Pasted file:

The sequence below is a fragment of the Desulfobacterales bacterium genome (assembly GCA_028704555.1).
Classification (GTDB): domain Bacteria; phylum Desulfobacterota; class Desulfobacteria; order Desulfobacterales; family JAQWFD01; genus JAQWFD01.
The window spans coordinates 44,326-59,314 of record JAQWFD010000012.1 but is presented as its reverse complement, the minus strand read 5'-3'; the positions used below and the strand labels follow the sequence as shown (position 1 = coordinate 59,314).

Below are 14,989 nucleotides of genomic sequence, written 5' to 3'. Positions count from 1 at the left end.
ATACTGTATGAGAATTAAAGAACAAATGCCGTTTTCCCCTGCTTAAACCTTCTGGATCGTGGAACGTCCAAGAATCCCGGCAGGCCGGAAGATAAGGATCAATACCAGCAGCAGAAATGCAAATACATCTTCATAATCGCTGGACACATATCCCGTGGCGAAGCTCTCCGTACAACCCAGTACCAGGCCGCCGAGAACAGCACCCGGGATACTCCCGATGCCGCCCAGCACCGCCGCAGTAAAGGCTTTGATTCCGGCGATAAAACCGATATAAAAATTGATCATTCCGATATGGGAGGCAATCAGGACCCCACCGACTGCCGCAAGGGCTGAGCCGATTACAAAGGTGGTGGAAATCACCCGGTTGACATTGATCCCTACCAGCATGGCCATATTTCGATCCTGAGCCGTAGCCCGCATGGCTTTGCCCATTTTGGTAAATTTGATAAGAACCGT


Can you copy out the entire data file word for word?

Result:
The sequence below is a fragment of the Desulfobacterales bacterium genome (assembly GCA_028704555.1).
Classification (GTDB): domain Bacteria; phylum Desulfobacterota; class Desulfobacteria; order Desulfobacterales; family JAQWFD01; genus JAQWFD01.
The window spans coordinates 44,326-59,314 of record JAQWFD010000012.1 but is presented as its reverse complement, the minus strand read 5'-3'; the positions used below and the strand labels follow the sequence as shown (position 1 = coordinate 59,314).

Below are 14,989 nucleotides of genomic sequence, written 5' to 3'. Positions count from 1 at the left end.
ATACTGTATGAGAATTAAAGAACAAATGCCGTTTTCCCCTGCTTAAACCTTCTGGATCGTGGAACGTCCAAGAATCCCGGCAGGCCGGAAGATAAGGATCAATACCAGCAGCAGAAATGCAAATACATCTTCATAATCGCTGGACACATATCCCGTGGCGAAGCTCTCCGTACAACCCAGTACCAGGCCGCCGAGAACAGCACCCGGGATACTCCCGATGCCGCCCAGCACCGCCGCAGTAAAGGCTTTGATTCCGGCGATAAAACCGATATAAAAATTGATCATTCCGATATGGGAGGCAATCAGGACCCCACCGACTGCCGCAAGGGCTGAGCCGATTACAAAGGTGGTGGAAATCACCCGGTTGACATTGATCCCTACCAGCATGGCCATATTTCGATCCTGAGCCGTAGCCCGCATGGCTTTGCCCATTTTGGTAAATTTGATAAGAACCGT